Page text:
Through all the airport stakeouts and speculation, Penn State finally has a head coach in James Franklin. The now-former Vanderbilt coach attracted interest from other big-time college programs and the NFL after leading Vanderbilt to back-to-back nine-win seasons. While his success at Vanderbilt has been well-documented, let’s take a look back at his coaching history and Pennsylvania roots.
After playing quarterback at East Stroudsburg University, Franklin got his coaching start in 1995 at Kutztown University, just 154 miles from State College. He started as the Golden Bears’ wide receivers coach for one year before returning to his alma mater as the defensive secondary coach.
“When you meet James, it takes you about five minutes to know he’s a special person,” his college roommate Mike Santella said in a PennLive feature. “I knew if he was going to coach football, he’d be the best football coach in the country. If he wanted to go into politics, he was going to be President or a senator. After five minutes with him, you figure that out. He’s just special.”
“When you talk to him, he makes you feel like the most important person in the room, and that’s a unique characteristic. I didn’t know from the first time I met him that he was going to become a football coach, but whatever he chose to do, he was going to be the best at it.”
Franklin bounced around as a position coach at smaller schools for three more years before finally landing a spot at a big-time school, the University of Maryland. Franklin was hired at Maryland by former head coach Ron Vanderlinden (who then went on to become Penn State’s linebacker coach) and was one of only two assistants retained by incoming coach Ralph Friedgen.
After five seasons at Maryland, Franklin decided to test his skills in the NFL as wide receivers coach for the Green Bay Packers. Franklin returned to the NCAA level after just one year and became the quarterbacks coach at Kansas State where he coached quarterback Josh Freeman, who was drafted No. 17 overall by the Tampa Bay Buccaneers in 2009. He returned to Maryland for three years as offensive coordinator before landing his first head coaching job at Vanderbilt.
At Vanderbilt, he helped turn a program that had been considered a bottom-tier SEC school into a contender. The Commodores have competed in three straight bowl games, the first time in the history of the program that the team has played in the postseason in consecutive years. His team had a 24-15 record in his three seasons at Vanderbilt, including two consecutive bowl wins for the first time in school history.
Off the field, Franklin is known as a tenacious recruiter. Under Franklin, Vanderbilt has had a top-30 recruiting class in each of the last three years. His recruiting ability was captured in this Sports Illustrated story that chronicles how Franklin landed the best recruiting class in school history in 2012 — and even helicoptered into high schools to help snipe some of the top recruits in Tennessee. His former quarterback Larry Smith claimed he “could sell water to a fish.”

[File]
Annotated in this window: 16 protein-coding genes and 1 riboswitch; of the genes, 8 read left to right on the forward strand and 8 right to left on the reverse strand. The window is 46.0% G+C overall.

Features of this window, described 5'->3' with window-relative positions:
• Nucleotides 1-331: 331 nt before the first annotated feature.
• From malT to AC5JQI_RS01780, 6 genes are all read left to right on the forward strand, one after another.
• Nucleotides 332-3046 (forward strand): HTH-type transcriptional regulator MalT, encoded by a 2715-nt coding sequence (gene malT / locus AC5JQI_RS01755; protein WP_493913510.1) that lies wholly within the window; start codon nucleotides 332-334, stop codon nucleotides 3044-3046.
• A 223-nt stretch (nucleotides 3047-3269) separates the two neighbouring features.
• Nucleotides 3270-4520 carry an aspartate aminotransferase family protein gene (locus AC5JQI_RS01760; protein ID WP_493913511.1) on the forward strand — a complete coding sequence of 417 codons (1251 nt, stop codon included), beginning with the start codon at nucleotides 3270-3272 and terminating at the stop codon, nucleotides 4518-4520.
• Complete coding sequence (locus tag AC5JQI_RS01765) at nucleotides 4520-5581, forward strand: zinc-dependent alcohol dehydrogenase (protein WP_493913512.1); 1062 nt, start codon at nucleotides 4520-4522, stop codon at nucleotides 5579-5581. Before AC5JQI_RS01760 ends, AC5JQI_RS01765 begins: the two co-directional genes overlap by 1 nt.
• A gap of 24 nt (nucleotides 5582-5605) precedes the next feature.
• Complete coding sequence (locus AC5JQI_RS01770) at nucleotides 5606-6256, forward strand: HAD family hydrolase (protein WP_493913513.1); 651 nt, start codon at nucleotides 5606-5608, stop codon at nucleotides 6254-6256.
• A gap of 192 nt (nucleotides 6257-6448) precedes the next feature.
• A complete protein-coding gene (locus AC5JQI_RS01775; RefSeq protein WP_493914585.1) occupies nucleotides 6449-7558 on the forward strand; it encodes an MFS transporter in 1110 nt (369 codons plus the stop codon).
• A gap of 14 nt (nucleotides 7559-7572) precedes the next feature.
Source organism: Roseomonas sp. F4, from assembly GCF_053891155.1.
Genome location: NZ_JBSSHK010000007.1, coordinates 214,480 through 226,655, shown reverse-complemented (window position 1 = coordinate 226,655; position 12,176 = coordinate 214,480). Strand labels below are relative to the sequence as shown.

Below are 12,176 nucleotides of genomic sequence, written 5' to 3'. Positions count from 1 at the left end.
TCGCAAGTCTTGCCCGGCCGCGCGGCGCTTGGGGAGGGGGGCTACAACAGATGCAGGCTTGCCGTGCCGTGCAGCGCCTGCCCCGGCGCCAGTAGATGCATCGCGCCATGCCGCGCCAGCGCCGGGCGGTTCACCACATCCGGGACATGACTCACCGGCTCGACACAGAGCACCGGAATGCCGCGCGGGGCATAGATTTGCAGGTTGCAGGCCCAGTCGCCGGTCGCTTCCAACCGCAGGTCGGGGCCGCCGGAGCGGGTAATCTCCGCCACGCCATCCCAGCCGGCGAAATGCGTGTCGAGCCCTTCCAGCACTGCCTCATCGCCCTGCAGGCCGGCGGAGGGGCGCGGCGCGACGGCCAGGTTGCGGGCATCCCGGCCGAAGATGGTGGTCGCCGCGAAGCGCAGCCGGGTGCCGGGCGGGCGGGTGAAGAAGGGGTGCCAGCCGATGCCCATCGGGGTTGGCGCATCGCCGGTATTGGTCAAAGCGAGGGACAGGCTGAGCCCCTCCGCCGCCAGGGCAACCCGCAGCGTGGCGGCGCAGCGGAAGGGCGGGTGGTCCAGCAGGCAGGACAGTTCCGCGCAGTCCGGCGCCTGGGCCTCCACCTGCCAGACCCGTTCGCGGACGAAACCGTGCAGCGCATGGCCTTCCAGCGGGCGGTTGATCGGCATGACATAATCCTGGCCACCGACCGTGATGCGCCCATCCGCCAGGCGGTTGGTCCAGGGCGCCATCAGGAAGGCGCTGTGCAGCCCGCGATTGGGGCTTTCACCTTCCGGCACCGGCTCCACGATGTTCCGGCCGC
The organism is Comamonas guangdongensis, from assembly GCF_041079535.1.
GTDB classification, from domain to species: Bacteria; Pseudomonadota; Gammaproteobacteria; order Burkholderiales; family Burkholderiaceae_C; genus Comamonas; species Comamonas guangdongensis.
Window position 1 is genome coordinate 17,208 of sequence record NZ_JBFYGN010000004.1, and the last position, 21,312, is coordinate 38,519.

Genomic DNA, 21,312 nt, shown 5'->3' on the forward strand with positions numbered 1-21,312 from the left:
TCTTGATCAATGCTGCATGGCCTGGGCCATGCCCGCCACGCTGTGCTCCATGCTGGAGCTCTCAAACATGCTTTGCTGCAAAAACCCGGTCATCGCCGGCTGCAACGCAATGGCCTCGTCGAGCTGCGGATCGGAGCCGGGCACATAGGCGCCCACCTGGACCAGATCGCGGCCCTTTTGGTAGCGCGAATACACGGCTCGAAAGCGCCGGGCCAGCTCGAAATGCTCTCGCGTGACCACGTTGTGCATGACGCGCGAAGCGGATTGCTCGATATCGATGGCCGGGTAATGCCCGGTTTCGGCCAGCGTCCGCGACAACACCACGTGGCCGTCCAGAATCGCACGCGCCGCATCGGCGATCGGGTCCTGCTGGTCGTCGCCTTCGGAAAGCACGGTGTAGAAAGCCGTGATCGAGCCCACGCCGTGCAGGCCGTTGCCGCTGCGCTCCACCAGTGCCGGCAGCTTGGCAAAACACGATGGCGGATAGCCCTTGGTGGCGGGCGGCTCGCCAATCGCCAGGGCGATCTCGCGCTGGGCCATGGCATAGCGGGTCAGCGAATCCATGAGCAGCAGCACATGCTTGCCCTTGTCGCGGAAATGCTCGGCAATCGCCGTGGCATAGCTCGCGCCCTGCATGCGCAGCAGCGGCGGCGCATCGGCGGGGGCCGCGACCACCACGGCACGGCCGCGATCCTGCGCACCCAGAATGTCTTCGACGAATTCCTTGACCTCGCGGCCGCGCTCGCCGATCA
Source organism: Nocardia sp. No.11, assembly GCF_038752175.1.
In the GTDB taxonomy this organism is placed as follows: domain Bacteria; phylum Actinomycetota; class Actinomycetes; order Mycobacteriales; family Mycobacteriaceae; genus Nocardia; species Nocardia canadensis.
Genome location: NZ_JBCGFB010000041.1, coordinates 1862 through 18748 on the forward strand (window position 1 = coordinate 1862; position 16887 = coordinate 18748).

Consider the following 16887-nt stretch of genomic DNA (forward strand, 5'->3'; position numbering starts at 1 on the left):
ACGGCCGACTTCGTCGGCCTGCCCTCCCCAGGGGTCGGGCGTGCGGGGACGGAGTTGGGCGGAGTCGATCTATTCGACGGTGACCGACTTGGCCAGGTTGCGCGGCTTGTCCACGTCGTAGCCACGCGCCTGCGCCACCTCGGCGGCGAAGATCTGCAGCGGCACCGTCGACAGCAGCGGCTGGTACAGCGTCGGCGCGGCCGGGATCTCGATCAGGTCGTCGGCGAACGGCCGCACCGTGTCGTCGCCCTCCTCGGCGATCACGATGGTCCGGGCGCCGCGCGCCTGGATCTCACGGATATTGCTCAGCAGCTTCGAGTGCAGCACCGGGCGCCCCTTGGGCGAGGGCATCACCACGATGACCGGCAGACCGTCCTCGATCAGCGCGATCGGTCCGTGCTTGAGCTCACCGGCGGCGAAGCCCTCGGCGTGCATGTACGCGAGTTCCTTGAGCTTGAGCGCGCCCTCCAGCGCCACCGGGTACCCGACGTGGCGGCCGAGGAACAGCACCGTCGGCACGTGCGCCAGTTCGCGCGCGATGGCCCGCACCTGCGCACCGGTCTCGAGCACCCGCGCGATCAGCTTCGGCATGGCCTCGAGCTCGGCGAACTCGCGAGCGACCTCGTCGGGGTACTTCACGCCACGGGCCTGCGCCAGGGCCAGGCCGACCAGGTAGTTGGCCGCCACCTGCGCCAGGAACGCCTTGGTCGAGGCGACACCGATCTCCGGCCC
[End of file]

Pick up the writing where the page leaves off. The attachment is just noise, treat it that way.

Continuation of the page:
Franklin is given credit for transforming the football culture at Vanderbilt and fighting the apathy that previously existed. He made connections with Greek life and student government and became fully engrained into campus life, advocating relentlessly to get students to games. Sports Illustrated says he visited every fraternity and sorority on campus…twice.
“I’ll do birthday parties,” he once quipped. “I’ll bring balloons.”
Once, when a game fell over Thanksgiving break, Franklin went through a dining hall and offered to call students’ parents, pleading with them to let their sons and daughters come back early for the game.
“It was a surreal moment to have an SEC football coach call your parents,” said Eric Single, editor-in-chief of Vanderbilt Hustler, the student newspaper, to USA Today. “Things like that got around really quickly with Facebook statuses and word of mouth that he was around campus.”
There are some similarities between Penn State and Vanderbilt — mainly in academics and expected achievement for athletes — which is probably one of the reasons Franklin took the job. He was apparently not shy about pointing out to recruits with offers from other SEC schools the benefits of the great education Vanderbilt offers.
“I know how this game goes,” Franklin said to Sports Illustrated. “Every school, you’re going to leave there thinking they’ve got great academics. They don’t. Go on US News and World Report and look it up yourself.”
“Is it too hard? That’s what people use against us. ‘Don’t go to Vanderbilt. It’s too hard academically.’ Well, what are they telling you? What are they saying to you when they say don’t go to Vanderbilt because it’s too hard academically?”
Franklin has certainly made the most out of a less-than-ideal football situation at Vanderbilt. He doesn’t have any ties to Penn State but grew up in Pennsylvania and has expressed interest in staying in college instead of taking an NFL job in the near future. With the addition of Franklin and the inevitability of further-reduced NCAA sanctions, the future looks bright for Penn State football.